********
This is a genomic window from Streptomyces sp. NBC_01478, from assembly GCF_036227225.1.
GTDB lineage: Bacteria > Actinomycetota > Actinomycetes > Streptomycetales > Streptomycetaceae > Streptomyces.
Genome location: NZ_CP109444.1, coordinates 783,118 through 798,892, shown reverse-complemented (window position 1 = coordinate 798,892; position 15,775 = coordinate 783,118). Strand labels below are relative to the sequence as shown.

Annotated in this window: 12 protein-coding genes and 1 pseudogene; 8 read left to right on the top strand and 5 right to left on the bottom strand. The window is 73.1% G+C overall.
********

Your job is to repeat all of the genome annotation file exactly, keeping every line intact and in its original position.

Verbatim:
This is a genomic window from Streptomyces sp. NBC_01478, from assembly GCF_036227225.1.
GTDB lineage: Bacteria > Actinomycetota > Actinomycetes > Streptomycetales > Streptomycetaceae > Streptomyces.
Genome location: NZ_CP109444.1, coordinates 783,118 through 798,892, shown reverse-complemented (window position 1 = coordinate 798,892; position 15,775 = coordinate 783,118). Strand labels below are relative to the sequence as shown.

Annotated in this window: 12 protein-coding genes and 1 pseudogene; 8 read left to right on the top strand and 5 right to left on the bottom strand. The window is 73.1% G+C overall.